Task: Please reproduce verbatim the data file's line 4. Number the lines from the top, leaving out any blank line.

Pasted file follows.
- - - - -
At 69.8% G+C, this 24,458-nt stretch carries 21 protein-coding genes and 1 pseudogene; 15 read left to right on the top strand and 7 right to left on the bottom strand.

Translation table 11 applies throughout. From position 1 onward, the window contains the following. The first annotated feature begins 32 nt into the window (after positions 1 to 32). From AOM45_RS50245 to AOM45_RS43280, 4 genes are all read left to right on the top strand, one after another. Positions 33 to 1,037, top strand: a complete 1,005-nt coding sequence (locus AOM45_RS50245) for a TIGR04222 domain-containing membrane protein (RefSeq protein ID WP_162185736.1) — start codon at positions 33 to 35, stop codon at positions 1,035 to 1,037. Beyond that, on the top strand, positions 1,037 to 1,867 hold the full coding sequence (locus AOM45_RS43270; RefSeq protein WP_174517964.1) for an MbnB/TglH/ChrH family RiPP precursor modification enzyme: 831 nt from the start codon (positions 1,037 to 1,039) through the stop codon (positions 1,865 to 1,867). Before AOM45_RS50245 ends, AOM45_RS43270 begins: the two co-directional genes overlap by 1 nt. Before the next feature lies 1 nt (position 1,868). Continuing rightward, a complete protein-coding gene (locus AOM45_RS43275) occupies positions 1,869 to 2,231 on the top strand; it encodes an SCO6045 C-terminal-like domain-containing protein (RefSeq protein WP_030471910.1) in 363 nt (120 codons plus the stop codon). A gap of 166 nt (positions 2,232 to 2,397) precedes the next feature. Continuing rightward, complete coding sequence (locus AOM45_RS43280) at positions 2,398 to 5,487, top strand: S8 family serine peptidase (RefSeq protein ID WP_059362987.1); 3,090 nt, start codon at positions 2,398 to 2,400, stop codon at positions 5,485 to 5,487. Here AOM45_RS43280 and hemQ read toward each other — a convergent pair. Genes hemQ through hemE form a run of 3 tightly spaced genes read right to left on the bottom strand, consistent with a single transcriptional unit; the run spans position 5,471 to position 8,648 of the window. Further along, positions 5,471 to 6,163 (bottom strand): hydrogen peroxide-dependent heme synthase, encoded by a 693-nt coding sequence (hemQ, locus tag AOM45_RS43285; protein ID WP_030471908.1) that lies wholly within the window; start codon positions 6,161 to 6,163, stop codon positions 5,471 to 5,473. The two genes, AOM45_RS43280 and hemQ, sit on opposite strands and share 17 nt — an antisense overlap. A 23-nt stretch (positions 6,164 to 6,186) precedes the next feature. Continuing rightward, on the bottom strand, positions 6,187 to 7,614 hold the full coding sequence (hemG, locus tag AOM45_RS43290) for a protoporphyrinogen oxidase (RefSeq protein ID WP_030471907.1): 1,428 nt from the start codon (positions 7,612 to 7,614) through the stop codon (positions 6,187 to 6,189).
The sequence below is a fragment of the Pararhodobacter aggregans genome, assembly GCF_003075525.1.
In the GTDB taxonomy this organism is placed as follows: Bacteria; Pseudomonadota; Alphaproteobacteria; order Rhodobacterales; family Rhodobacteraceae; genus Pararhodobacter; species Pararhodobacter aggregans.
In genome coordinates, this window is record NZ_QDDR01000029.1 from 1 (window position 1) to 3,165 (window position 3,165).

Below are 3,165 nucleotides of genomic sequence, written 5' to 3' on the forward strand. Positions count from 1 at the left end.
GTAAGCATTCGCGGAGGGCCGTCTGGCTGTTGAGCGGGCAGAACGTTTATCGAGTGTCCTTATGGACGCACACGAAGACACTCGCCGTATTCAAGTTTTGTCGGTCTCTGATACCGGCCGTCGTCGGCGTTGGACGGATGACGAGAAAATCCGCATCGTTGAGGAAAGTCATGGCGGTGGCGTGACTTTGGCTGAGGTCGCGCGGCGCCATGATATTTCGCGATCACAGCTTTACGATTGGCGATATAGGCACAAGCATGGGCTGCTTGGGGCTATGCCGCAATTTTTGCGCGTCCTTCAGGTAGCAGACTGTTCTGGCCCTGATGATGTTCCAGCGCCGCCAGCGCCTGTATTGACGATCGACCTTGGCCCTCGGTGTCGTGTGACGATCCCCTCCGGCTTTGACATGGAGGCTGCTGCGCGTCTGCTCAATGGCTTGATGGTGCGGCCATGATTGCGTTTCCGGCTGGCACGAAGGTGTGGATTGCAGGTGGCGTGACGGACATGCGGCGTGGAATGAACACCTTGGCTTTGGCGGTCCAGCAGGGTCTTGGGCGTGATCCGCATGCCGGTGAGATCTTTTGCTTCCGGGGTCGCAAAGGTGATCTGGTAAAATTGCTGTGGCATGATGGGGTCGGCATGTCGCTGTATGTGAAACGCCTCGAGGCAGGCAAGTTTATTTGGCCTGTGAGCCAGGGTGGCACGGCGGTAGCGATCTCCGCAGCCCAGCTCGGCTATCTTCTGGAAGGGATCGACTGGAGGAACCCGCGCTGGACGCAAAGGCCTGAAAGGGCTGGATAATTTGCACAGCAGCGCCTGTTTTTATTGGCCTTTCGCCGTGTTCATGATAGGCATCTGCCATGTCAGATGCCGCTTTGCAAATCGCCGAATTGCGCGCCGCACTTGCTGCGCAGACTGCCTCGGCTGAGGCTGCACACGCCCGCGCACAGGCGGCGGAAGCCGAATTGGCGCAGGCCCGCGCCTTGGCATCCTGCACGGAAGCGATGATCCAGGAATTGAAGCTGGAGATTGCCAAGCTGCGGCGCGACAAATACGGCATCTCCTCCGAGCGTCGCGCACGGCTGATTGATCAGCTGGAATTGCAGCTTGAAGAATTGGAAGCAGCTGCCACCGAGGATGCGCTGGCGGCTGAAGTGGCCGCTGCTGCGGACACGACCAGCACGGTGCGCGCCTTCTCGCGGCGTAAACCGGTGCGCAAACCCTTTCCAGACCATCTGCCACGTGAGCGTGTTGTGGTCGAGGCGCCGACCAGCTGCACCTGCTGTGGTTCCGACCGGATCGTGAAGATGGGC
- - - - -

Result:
In the GTDB taxonomy this organism is placed as follows: Bacteria; Pseudomonadota; Alphaproteobacteria; order Rhodobacterales; family Rhodobacteraceae; genus Pararhodobacter; species Pararhodobacter aggregans.